The debate over the alternate engine for the F-35 Lightning II spans many details – cost, reliability, safety. But sometimes lost in the discussion is the fact that there is one engine that is already powering F-35 prototypes and logging development milestones, and there is one lagging years behind.
Way out in front is the Pratt & Whitney F135 engine. It originated from the engine powering the F-22 Raptor in development and deployment for more than 15 years. The version on the Joint Strike Fighter F-35 – the F135 engine – has passed more than a dozen important development milestones over the last seven years. In the meantime, the alternate engine remains at least four years behind in the development process.
Consider the origins of the F135 – the F119-PW-100 engine. The F119 is the world’s most advanced turbofan engine powering the most technologically superior fighter aircraft the world has ever seen. The F119 recently surpassed 100,000 flight hours and features huge leaps in prognostics and health management systems and is designed to be much cheaper to maintain than other engines.
Why is the F119 engine important to the debate over the F135 engine? Because the F135 engine shares the same core as its Pratt & Whitney predecessor. That means there is already a proven track record of safety and reliability in the engine family, a critical concern for the single engine F-35.
That heritage only underscores the track record of the F135 engine itself. It powered the first Joint Strike Fighter to take to the skies on Dec. 15, 2006 and has been performing well ever since. It cleared Preliminary Design Review in May 2002 and Critical Design Review in May 2003. Delivery of the first engine to test came in October 2003 and first propulsion system to test – the Short Take-Off Vertical Landing (STOVL) version – came in April 2004. First flight for the Conventional Take Off and Landing (CTOL) was in December of 2006, followed by first flight for the STOVL in June 2008.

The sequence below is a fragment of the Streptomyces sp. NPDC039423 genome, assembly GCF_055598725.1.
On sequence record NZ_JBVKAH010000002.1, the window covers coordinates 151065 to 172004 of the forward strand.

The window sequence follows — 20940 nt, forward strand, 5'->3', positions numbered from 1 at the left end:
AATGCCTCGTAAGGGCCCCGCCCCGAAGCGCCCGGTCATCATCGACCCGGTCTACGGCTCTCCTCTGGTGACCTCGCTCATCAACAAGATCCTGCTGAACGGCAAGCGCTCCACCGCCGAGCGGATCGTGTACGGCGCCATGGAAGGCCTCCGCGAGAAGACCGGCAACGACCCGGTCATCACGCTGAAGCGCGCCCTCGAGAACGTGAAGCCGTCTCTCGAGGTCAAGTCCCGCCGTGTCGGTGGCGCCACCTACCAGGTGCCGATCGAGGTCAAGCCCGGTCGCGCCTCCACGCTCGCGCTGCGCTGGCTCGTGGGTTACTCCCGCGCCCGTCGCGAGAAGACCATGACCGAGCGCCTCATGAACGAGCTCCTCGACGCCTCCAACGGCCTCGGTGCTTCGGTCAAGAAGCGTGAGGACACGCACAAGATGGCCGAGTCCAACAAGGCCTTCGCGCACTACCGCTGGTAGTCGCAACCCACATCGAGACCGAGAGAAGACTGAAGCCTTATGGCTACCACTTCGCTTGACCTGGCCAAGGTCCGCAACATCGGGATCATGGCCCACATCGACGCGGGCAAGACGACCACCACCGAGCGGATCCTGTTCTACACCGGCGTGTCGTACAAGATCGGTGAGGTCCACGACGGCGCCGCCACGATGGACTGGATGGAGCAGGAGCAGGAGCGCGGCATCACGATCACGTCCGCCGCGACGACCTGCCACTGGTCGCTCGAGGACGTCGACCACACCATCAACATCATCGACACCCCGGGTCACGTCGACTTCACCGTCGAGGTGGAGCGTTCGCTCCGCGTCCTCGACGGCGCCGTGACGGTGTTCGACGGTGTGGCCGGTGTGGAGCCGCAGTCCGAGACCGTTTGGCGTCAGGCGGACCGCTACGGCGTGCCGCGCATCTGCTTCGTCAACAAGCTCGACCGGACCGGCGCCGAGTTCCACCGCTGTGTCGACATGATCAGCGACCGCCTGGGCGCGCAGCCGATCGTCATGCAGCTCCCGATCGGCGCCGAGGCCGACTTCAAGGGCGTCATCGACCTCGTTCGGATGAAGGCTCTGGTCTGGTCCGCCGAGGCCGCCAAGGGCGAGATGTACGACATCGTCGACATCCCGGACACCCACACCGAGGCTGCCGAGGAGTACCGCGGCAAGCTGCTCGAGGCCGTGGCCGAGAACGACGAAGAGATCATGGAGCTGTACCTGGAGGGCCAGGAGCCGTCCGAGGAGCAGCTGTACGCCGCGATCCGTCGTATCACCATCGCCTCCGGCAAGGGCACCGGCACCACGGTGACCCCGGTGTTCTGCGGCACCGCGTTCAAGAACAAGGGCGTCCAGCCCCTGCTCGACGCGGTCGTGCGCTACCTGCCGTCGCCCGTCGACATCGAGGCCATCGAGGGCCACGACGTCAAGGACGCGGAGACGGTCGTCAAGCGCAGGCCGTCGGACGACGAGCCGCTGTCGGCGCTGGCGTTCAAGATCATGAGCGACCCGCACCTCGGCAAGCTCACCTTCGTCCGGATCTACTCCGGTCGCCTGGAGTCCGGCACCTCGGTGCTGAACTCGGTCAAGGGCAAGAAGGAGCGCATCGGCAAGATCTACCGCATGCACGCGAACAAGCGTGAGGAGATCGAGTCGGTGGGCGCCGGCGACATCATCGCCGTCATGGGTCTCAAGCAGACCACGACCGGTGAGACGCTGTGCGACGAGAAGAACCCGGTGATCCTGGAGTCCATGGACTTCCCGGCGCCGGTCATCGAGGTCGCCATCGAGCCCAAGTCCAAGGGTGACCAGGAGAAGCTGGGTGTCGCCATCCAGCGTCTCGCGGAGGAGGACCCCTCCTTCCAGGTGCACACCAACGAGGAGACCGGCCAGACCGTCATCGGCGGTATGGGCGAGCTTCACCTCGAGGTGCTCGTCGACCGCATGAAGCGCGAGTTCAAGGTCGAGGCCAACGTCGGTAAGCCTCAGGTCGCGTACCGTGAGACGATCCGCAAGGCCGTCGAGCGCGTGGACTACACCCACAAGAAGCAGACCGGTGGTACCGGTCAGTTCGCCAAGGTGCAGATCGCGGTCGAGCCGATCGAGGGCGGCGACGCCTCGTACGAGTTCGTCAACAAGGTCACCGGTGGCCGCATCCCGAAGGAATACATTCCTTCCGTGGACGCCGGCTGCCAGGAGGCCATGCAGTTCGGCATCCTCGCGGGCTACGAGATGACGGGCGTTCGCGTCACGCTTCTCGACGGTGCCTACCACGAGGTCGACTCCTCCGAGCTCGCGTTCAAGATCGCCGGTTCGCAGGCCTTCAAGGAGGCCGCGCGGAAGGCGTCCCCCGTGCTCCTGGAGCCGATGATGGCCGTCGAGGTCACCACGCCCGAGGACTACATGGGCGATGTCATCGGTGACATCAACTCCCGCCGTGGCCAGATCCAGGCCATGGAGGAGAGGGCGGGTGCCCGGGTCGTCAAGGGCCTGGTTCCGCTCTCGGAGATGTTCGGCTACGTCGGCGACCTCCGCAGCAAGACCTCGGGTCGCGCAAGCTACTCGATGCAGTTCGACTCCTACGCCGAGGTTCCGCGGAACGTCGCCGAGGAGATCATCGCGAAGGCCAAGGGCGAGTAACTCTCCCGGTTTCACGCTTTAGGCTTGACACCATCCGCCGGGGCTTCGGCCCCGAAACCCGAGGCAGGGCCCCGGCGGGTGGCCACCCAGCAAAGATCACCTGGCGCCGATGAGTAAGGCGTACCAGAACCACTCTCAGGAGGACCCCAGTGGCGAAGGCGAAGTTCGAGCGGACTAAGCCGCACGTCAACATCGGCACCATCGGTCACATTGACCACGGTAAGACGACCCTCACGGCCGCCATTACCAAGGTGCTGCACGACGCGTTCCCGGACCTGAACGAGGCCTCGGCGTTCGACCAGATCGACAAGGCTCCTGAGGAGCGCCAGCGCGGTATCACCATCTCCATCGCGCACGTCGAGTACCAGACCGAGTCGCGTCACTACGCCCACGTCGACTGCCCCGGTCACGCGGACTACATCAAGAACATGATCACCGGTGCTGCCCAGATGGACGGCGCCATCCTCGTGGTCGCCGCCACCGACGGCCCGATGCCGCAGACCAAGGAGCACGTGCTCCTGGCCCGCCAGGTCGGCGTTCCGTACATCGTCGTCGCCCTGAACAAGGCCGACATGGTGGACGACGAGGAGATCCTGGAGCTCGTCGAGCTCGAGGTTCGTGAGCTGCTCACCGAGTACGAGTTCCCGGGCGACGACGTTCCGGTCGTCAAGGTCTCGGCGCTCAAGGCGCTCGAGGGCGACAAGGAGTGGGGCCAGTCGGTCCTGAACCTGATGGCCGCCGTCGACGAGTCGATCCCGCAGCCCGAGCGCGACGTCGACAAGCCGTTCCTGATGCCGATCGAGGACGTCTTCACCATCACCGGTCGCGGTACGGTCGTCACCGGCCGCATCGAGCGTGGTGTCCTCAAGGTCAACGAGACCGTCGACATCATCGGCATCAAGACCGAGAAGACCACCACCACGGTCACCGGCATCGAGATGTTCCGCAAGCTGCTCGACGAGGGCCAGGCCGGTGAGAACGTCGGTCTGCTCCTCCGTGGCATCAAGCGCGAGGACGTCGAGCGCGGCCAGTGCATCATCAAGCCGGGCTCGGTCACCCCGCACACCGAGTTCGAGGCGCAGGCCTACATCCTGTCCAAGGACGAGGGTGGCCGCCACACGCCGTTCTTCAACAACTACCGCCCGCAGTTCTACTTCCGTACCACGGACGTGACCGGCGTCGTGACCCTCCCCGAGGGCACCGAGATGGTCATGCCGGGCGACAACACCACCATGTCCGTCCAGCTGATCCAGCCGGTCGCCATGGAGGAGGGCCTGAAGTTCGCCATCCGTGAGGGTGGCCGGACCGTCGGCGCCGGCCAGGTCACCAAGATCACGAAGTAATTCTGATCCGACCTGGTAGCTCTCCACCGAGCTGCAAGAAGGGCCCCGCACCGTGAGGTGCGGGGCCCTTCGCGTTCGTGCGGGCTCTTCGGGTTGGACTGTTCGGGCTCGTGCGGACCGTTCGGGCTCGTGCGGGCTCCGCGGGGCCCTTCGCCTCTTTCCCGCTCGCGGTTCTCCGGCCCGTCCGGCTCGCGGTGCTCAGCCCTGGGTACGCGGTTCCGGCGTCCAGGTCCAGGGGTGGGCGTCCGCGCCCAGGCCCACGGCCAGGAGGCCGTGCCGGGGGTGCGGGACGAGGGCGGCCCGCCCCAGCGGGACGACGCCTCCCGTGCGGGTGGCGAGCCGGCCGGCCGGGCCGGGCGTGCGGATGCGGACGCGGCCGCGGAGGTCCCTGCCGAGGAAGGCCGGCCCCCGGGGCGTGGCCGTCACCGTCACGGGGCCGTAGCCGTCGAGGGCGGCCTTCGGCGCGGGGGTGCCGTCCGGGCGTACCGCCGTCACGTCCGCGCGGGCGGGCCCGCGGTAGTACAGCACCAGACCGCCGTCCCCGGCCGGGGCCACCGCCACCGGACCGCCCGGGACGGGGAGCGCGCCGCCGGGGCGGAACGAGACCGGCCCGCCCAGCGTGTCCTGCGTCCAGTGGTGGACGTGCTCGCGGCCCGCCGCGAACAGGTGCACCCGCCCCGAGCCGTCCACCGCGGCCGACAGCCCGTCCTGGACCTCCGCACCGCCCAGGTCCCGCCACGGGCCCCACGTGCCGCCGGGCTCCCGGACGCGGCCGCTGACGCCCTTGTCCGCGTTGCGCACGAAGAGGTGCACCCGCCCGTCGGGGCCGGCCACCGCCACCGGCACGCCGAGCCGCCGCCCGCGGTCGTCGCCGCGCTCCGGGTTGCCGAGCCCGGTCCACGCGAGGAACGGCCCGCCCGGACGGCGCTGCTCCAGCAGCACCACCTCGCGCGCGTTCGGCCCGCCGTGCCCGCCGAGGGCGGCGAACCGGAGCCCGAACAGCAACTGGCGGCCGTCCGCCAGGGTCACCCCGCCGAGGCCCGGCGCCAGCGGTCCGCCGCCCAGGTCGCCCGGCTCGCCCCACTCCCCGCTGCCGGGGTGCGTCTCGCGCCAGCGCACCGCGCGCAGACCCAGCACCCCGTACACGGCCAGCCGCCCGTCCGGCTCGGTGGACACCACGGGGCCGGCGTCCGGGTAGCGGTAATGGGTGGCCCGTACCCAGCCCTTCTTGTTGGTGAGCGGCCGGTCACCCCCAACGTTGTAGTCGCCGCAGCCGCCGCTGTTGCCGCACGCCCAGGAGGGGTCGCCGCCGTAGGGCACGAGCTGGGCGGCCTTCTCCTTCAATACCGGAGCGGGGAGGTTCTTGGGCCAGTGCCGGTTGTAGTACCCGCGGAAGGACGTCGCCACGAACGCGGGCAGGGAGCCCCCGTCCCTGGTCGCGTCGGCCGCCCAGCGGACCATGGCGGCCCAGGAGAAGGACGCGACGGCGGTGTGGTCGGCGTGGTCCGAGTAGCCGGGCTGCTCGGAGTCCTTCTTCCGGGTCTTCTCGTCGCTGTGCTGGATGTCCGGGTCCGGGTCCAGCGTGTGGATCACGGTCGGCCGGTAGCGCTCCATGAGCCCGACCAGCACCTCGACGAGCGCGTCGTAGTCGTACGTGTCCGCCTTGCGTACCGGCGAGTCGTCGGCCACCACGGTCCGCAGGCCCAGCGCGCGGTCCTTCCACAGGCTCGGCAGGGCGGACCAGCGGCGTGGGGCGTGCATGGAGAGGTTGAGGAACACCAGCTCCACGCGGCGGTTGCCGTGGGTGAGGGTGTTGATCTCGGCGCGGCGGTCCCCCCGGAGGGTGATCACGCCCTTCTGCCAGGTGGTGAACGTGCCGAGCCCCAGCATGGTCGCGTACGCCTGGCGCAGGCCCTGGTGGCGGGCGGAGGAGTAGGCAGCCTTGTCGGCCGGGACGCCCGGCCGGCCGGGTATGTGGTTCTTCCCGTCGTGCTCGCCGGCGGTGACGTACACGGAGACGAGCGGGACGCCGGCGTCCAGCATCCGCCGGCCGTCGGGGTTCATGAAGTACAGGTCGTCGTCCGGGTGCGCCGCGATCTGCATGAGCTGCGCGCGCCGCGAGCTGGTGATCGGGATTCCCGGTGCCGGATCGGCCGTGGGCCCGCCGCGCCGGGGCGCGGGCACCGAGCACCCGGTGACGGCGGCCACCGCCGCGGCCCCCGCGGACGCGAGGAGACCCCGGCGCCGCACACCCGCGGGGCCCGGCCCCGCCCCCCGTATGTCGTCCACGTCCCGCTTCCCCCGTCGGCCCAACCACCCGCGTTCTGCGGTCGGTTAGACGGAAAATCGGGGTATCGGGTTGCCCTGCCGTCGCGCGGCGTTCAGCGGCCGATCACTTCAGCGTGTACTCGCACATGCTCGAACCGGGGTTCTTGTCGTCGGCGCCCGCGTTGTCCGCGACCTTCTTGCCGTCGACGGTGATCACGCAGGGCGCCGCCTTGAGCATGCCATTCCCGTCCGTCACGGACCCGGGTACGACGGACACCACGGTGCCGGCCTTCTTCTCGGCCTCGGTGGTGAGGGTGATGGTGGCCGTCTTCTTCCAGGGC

There were a number of additional accomplishments for the F135 engine that year, including successful aerial engine restart testing and achieving supersonic flight. When the first Lighting II’s enter operation in 2013, the F135 engine will have more than 16,000 test hours to its credit. The engine it is built upon – the F119 powering the F-22 Raptor – will have more than 500,000 flying hours.
The alternate engine sits in stark contrast. It is not based on a proven legacy engine, so there is no significant development, test or operational experience on the design. In fact, it is based on the engine that lost the competition to power the F-22. The alternate engine is four years behind the F135 engine and will have to compress development to make up for lost time, with 20 percent less window from first engine test to service release. Ask anyone with experience in advanced technology procurement and they will tell you that is not the blueprint for smooth, problem-free development. In fact, the alternate engine carries the baggage of huge risk for development delay and cost overruns.
The F135 engine’s proven track record is just one reason why President Obama, Defense Secretary Gates and others in the know have come out strongly against the alternate engine. Congress should pay attention.